When Phillip Phillips came off the American Idols Live tour inSeptember, he went almost directly into the studio to record his album.
"Wewere working non-stop to get it done, at least 12-, 15-hour days," saysthe 22-year-old from Leesburg, Ga., who won the 11th American Idol season in May. "Some of the guys that were helping with the album, lining things up, they were working even harder than that."
Phillips recorded his debut album, The World From the Side of the Moon, during three weeks in September and October. He and Interscope Records had good reason to hurry. Home,Phillips' coronation single from the show, initially had put upimpressive sales numbers. But after NBC started using the record withits coverage of women's gymnastics during the Summer Olympics, it turnedinto a legitimate hit.
Now the most successful first single from an Idol act, Home hassold more than 2.3 million copies, according to Nielsen SoundScan. Onradio, it's a cross-format pop hit that's still gaining airplay.
Even though Phillips didn't write Home, he did write most of The World From the Side of the Moon, out today. He wrote several of the songs before his first Idol appearance and did some collaborating with other songwriters during the tour.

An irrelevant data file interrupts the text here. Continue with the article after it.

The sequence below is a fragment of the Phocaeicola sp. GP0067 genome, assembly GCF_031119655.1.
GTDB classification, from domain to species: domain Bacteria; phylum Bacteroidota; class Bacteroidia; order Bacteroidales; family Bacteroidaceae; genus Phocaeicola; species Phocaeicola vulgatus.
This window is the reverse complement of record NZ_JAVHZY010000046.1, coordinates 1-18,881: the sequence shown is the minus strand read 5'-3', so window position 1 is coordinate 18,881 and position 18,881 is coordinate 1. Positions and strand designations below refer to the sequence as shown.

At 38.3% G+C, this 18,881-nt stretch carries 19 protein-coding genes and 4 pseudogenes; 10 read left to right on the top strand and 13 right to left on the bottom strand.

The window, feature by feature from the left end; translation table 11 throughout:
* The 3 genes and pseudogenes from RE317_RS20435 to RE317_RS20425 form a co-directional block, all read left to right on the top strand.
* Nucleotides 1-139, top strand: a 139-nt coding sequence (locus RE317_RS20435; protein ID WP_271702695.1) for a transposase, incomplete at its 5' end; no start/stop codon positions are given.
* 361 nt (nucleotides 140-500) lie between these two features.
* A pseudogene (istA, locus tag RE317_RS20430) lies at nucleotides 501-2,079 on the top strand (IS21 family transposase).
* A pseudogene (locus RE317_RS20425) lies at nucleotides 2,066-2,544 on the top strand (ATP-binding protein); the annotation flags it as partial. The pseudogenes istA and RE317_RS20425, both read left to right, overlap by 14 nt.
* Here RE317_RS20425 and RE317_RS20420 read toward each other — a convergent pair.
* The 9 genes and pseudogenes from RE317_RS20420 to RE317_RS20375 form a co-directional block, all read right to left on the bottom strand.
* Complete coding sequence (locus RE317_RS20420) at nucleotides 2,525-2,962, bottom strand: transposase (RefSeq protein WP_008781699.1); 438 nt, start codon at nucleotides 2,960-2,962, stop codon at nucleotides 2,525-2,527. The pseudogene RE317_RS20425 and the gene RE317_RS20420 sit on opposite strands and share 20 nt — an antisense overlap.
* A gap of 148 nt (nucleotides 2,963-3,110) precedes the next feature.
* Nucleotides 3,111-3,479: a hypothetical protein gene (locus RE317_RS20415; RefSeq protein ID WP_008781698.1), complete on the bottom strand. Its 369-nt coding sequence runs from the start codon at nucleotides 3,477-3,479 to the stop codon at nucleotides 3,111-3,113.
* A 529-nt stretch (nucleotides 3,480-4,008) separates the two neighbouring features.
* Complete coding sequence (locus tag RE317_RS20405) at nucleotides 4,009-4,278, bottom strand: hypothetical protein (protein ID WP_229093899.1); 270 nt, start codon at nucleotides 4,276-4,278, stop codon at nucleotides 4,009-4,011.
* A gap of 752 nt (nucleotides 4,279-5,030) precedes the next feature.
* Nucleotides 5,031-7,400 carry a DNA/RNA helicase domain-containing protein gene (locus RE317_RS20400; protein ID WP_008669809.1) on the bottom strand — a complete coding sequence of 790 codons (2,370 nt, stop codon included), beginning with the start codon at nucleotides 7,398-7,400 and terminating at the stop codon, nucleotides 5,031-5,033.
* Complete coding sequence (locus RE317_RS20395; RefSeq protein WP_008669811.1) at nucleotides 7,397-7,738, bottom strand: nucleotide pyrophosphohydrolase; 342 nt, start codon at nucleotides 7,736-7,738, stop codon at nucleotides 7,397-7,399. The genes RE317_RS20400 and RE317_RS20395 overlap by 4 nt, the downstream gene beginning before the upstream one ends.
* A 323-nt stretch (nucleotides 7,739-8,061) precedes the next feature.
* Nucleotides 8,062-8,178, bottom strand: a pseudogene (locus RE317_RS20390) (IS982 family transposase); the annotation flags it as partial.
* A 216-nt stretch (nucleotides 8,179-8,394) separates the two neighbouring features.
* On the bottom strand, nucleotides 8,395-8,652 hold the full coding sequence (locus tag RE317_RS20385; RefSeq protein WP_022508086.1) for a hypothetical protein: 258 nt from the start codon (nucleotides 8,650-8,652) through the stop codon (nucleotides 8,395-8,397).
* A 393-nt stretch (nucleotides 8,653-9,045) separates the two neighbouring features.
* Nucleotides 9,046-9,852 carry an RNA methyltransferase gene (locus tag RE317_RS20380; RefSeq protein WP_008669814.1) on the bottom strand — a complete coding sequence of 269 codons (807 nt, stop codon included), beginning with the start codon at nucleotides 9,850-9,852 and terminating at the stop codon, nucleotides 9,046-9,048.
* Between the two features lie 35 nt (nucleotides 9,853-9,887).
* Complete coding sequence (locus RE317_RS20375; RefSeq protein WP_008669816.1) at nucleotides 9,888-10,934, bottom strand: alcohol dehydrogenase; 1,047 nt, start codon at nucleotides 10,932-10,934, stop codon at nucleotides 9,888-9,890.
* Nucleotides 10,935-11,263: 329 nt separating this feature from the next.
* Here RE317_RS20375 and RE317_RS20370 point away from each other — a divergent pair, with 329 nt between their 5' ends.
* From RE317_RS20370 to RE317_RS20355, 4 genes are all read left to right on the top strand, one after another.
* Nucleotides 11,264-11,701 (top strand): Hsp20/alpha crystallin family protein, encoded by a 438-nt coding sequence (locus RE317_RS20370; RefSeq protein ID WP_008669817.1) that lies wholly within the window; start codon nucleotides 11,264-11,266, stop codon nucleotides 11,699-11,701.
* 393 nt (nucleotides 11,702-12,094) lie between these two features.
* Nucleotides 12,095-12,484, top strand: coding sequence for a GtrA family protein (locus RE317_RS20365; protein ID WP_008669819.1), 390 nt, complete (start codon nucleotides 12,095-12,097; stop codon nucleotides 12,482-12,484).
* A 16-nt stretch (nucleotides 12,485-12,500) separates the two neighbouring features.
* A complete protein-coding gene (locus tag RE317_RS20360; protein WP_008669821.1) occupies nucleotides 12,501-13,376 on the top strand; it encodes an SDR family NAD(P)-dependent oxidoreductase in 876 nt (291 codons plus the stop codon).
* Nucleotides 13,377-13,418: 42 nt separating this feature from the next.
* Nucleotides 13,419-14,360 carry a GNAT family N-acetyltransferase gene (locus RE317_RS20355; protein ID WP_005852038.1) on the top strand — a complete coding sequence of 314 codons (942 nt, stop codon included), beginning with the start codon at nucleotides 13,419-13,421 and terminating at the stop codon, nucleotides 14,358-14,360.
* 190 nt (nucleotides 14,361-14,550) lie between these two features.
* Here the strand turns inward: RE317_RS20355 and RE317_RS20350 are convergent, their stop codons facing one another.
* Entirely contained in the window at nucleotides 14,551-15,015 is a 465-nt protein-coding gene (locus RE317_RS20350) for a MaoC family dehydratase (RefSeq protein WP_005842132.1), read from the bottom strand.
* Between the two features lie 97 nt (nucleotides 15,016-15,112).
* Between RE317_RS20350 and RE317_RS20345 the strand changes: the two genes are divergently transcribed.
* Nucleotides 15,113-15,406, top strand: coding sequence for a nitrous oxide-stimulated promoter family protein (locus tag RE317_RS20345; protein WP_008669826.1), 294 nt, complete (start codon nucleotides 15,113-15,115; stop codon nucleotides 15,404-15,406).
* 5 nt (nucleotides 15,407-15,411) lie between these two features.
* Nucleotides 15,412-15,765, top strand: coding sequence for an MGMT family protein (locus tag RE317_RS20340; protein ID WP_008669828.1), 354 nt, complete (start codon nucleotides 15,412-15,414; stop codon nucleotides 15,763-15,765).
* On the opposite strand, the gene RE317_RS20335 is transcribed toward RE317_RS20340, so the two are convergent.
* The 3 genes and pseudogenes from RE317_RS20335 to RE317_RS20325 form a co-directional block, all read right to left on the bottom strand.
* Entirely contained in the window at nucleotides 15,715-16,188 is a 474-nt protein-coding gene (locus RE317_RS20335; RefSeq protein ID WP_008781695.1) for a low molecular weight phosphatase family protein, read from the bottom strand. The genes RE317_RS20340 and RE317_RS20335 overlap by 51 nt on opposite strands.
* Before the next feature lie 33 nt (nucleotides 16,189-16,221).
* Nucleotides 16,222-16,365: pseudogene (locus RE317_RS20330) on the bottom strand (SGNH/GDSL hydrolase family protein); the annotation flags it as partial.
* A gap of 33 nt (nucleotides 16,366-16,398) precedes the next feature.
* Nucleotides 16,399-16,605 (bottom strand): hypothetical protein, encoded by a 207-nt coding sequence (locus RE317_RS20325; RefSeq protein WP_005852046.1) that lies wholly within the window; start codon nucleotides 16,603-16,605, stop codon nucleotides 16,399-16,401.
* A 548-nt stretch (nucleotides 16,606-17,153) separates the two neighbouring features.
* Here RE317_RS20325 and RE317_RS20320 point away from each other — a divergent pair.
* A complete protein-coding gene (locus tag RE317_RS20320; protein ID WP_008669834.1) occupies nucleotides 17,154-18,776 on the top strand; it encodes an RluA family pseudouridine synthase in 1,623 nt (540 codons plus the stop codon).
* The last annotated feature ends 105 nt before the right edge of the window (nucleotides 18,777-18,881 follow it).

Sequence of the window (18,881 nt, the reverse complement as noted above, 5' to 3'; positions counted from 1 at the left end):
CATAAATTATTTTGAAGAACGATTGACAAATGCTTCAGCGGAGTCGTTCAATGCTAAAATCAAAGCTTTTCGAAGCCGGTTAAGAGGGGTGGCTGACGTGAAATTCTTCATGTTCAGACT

Phillipssays he started playing his original material for Interscope GeffenA&M chairman Jimmy Iovine, who also serves as an Idol mentor, in the final weeks of the competition.
"It's nerve-wracking when you're new and you don't know if you can write or not," Phillips says.
Iovineliked what he heard. "He's growing" as a songwriter, Iovine says. "Hehad the basis of a good idea of who he was and what he wanted to do."
Phillips' songs on The World From the Side of the Moonoften are reminiscent of Dave Matthews, one of Phillips' heroes,especially in their use of violin, cello and horn. The two new outsidesongs - Gone, Gone, Gone and So Easy - hew closer to Home, stylistically.
Phillips initially distanced himself from Home,saying, "I don't write songs like that," but has changed his tune withthe song's success. "It took me time to grow to it and make it more myown, instead of someone else's. Now, I have so much fun with it, playingit live, and it has done so well and helped so many people in so manysituations. I couldn't be more proud of it."
He also wrote another song for the album, Can't Go Wrong, with Home writers Drew Pearson and Greg Holden.
"The album really represents me, before Idol and after," he says. "That's kind of what we wrote Can't Go Wrong about, this whole 'after' experience with Idol and how much my life has changed."
On Idol,Phillips sometimes came across as someone with little use for authorityfigures. But he says the visions he and his record label had for hismusic turned out to be compatible.
"Honestly, man, they just letme make the music how I wanted it," he says. "It was kind of unreal forme. I was expecting a lot of tension but it didn't really happen."
Iovine sees strong potential for Phillips' music beyond Home and anticipates that Phillips' will follow Season 10 winner Scotty McCreery in having a platinum album.
"Heknows what he wants, he stands for it, yet he understandscollaboration," Iovine says. "He understands where he should collaborateand where he shouldn't. He's got a good sense about him."